As the COVID-19 vaccine becomes more readily available, employers are considering mandatory vaccination for their employees and in particular, how to respond to employee requests for accommodation, whether on the basis of disability or religion. In Horvath v. City of Leander, the U.S. Court of Appeals for the Fifth Circuit
Articles Discussing General Topics Regarding Religious Discrimination Claims Under Title VII Of The Civil Rights Act Of 1964.
On January 15, 2021, the U.S. Equal Employment Opportunity Commission (EEOC) issued an updated Compliance Manual on Religious Discrimination. The EEOC voted 3-2 to approve the update.
The Equal Employment Opportunity Commission (EEOC) has approved revisions to its Compliance Manual Section on Religious Discrimination (Guidance). The revised Guidance, approved on January 15, 2021, draws upon several U.S. Supreme Court opinions issued since the agency’s last significant update to its guidelines in 2008.
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The U.S. Equal Employment Opportunity Commission (EEOC) has announced that it is seeking public input on its updated Compliance Manual on Religious Discrimination.
Over the past 10 years, there have been several significant changes related to how federal courts handle alleged religious discrimination. Catching up to those changes, this week the Equal Employment Opportunity Commission (EEOC) issued draft guidance covering important issues such as the balance of religious expression and LGBT anti-bias protections.
After being issued more than 12 years ago, the Equal Employment Opportunity Commission (EEOC) voted to publish a proposed update to its Compliance Manual section on religious discrimination. Once published, it will be open and available for public comment. According to the EEOC, the updated guidance will reflect recent legal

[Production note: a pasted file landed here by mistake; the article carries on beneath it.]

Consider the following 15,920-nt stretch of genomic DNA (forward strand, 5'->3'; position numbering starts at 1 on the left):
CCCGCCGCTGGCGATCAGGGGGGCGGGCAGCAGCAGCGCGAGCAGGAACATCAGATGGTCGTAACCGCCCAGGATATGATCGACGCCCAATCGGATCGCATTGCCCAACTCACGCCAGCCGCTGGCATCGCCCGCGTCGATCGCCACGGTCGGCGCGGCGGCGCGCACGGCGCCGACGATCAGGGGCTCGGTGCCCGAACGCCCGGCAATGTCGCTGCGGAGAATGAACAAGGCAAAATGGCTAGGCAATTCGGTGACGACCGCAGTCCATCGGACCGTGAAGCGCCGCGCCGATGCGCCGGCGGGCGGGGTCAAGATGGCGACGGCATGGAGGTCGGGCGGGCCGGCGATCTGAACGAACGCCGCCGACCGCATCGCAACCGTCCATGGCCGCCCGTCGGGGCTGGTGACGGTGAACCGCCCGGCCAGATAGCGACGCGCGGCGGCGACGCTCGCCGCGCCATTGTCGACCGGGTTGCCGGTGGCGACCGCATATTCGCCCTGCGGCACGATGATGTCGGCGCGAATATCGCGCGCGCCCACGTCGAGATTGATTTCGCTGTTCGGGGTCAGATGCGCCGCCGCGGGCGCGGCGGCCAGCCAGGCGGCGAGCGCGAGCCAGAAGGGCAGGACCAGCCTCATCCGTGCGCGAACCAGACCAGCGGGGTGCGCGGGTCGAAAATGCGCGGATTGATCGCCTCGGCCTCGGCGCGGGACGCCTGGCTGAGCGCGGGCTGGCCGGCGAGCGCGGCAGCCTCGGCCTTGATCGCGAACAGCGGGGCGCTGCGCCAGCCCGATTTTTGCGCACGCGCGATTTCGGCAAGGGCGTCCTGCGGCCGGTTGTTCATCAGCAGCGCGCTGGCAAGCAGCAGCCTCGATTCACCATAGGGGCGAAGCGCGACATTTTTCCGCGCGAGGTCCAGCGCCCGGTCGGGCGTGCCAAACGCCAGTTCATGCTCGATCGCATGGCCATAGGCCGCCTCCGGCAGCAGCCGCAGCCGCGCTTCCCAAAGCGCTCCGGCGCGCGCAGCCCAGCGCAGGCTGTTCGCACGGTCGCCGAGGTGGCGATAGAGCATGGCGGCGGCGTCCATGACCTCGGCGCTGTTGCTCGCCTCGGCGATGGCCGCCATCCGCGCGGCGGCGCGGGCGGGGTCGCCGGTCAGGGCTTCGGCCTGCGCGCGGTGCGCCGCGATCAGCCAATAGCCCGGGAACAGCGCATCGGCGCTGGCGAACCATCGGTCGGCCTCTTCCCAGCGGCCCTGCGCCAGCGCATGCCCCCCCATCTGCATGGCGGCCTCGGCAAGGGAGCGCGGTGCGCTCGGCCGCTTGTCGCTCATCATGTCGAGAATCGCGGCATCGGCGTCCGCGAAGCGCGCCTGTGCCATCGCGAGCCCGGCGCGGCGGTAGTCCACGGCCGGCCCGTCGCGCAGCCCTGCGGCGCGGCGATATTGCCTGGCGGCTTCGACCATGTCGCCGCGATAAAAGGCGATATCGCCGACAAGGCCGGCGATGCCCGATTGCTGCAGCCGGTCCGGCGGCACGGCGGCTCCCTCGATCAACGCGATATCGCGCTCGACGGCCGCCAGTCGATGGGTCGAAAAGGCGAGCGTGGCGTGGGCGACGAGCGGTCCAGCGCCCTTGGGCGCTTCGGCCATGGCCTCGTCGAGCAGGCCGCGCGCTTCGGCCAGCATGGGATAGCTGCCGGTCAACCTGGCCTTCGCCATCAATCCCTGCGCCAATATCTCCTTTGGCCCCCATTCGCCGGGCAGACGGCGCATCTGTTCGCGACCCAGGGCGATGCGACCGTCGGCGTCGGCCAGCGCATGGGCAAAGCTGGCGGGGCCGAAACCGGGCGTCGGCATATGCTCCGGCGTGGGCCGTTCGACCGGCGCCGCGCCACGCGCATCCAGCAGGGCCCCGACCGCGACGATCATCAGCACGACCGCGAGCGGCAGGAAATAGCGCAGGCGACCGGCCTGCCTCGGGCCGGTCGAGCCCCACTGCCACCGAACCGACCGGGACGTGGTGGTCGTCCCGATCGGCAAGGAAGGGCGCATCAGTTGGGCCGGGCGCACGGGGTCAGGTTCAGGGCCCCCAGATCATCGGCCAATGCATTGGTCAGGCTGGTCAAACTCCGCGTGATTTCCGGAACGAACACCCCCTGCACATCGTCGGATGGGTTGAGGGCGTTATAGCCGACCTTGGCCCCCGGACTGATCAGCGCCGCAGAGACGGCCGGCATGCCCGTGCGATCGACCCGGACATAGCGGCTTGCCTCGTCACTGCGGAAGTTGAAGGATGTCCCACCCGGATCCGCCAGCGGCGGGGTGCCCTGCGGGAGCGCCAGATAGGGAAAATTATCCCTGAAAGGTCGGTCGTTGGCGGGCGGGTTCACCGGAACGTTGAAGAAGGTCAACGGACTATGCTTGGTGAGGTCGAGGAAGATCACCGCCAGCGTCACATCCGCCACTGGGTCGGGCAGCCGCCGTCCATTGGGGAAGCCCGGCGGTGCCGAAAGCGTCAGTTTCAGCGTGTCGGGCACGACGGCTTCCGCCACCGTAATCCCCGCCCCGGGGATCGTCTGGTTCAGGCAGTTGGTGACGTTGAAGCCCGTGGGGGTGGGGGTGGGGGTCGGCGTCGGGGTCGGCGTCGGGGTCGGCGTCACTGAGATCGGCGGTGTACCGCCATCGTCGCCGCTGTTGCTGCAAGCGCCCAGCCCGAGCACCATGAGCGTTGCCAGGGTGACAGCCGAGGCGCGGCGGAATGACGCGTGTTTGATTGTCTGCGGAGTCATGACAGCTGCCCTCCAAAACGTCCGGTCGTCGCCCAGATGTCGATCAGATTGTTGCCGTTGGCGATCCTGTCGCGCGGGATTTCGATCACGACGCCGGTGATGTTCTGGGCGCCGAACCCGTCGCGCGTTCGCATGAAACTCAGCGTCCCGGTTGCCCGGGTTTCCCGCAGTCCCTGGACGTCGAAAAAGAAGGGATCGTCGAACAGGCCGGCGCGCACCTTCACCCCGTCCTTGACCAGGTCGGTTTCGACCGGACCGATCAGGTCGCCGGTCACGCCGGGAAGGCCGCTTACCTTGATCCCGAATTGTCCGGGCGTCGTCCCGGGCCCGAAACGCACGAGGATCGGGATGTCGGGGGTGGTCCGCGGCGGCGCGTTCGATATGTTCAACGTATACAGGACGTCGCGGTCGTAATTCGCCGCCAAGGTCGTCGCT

Last week, the US Supreme Court issued two rulings that affect a limited class of employers facing claims of discrimination.
The First Amendment Religion Clauses exempt religious employers from suit by school teachers for alleged employment discrimination, the U.S. Supreme Court has held.
The United States Supreme Court issued two decisions this week in cases involving religion and the workplace. In one case, the Court held that religious organizations may not be sued for discrimination by their teachers. In the
The U.S. Supreme Court has expanded the application of the First Amendment’s Religion Clauses to employment decisions made by religious institutions
Executive Summary: Today, July 8, 2020, the Supreme Court decided two cases – both by a 7 to 2 vote – involving the impact of religion in employment. First, the Supreme Court clarified the applicability of the Ministerial Exemption for religious organizations, including religious schools, from the federal antidiscrimination laws. Second, the Supreme Court upheld as valid two Trump Administration interim rules providing that employers who have sincerely held religious beliefs or moral objections against providing insurance coverage or payments for contraceptive services cannot be required to provide such coverage or payments.
Whether the Establishment and Free Exercise Clauses prevent civil courts from adjudicating employment discrimination claims brought by employees against their religious employer, where the employee carried out important religious functions, is the question presented in two consolidated cases before the U.S. Supreme Court: Our Lady of Guadalupe School v. Morrissey-Berru, No. 19-267,
The U.S. Supreme Court has agreed to review two consolidated cases that will afford it an opportunity to develop the “ministerial exception” to employment discrimination laws it first announced in a 2012 case, Hosanna-Tabor Evangelical Lutheran Church and School v. Equal Employment Opportunity Commission, 565 U.S. 171. (See our article, ‘Ministerial Exception’ Bars Ministers’ Discrimination Claims, U.S. Supreme Court Rules.)
On December 11, 2019, President Donald Trump signed an executive order declaring his administration’s commitment to enforcing federal racial anti-discrimination provisions against discrimination “rooted in anti-Semitism.” Contrary to initial reports, the Executive Order Combating Anti-Semitism does not redefine Judaism as a race or nationality.
Two federal courts have struck down the U.S. Department of Health and Human Services’ (HHS) “Conscience Protection Rule,” which was slated to go into effect on November 22, 2019.